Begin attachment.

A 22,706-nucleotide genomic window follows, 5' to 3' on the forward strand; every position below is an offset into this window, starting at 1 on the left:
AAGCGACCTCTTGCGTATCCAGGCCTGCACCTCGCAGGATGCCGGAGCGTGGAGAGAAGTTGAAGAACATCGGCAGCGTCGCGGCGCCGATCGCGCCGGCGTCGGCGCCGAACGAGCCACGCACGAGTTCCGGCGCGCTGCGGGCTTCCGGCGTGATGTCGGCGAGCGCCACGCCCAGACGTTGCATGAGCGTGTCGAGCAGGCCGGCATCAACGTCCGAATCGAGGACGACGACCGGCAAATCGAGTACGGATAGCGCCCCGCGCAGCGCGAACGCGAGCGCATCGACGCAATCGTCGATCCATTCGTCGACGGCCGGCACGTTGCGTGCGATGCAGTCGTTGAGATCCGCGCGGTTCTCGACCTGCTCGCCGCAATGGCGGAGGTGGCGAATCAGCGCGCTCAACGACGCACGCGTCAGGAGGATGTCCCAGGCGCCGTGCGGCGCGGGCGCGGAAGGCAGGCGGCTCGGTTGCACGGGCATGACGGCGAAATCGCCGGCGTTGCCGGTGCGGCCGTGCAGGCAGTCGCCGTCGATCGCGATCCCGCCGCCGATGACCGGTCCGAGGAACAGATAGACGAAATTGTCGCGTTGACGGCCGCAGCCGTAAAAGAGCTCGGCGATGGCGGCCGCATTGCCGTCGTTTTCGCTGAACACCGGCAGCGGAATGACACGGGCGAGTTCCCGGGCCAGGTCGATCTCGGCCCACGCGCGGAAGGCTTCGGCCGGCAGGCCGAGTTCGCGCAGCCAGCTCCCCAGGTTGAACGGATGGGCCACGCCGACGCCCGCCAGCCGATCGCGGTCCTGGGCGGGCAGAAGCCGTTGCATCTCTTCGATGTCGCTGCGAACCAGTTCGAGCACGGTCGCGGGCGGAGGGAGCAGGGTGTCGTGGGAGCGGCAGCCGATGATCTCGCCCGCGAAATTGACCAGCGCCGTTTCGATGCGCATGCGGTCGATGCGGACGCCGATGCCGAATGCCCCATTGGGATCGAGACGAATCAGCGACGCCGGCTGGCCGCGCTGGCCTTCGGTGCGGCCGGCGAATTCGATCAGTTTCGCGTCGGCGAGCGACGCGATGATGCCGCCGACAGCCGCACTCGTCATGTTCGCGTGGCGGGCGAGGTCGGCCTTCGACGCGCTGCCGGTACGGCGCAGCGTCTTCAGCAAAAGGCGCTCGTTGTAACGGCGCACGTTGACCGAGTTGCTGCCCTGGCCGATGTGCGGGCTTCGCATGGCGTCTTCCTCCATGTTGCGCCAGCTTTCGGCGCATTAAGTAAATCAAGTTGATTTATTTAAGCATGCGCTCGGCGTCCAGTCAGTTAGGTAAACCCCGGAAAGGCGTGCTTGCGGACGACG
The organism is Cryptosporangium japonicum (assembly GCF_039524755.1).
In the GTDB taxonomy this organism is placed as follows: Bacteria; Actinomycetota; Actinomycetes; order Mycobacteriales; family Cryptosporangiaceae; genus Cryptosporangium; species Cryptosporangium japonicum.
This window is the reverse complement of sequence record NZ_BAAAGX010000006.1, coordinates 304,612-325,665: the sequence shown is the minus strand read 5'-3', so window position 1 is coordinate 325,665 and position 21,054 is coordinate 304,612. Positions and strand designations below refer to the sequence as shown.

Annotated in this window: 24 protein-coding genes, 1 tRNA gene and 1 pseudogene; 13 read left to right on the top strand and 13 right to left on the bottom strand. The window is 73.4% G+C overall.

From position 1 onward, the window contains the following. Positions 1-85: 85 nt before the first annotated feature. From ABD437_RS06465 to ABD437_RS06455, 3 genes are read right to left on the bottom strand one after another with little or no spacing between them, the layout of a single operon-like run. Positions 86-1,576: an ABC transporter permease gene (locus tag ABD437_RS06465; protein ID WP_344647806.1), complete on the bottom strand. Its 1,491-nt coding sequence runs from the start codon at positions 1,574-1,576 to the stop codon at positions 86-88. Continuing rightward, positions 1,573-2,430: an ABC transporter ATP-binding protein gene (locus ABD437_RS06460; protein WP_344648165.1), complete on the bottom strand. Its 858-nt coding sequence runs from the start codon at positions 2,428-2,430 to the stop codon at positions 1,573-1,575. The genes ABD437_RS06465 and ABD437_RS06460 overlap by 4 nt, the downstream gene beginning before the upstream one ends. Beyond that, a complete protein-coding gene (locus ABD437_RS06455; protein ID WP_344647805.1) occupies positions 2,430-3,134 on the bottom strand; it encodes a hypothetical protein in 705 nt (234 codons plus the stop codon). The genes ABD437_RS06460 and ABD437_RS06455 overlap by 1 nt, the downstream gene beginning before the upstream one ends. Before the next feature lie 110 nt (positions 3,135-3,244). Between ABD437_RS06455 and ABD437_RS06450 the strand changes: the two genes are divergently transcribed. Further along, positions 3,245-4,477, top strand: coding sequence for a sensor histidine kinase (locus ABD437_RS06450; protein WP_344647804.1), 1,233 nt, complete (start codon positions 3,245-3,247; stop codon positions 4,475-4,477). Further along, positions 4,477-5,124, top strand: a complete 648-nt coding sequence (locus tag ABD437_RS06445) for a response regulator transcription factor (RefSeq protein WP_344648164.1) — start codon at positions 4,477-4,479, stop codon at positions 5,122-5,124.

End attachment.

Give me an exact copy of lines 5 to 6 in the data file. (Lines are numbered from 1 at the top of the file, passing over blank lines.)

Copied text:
This window is the reverse complement of sequence record NZ_BAAAGX010000006.1, coordinates 304,612-325,665: the sequence shown is the minus strand read 5'-3', so window position 1 is coordinate 325,665 and position 21,054 is coordinate 304,612. Positions and strand designations below refer to the sequence as shown.

Annotated in this window: 24 protein-coding genes, 1 tRNA gene and 1 pseudogene; 13 read left to right on the top strand and 13 right to left on the bottom strand. The window is 73.4% G+C overall.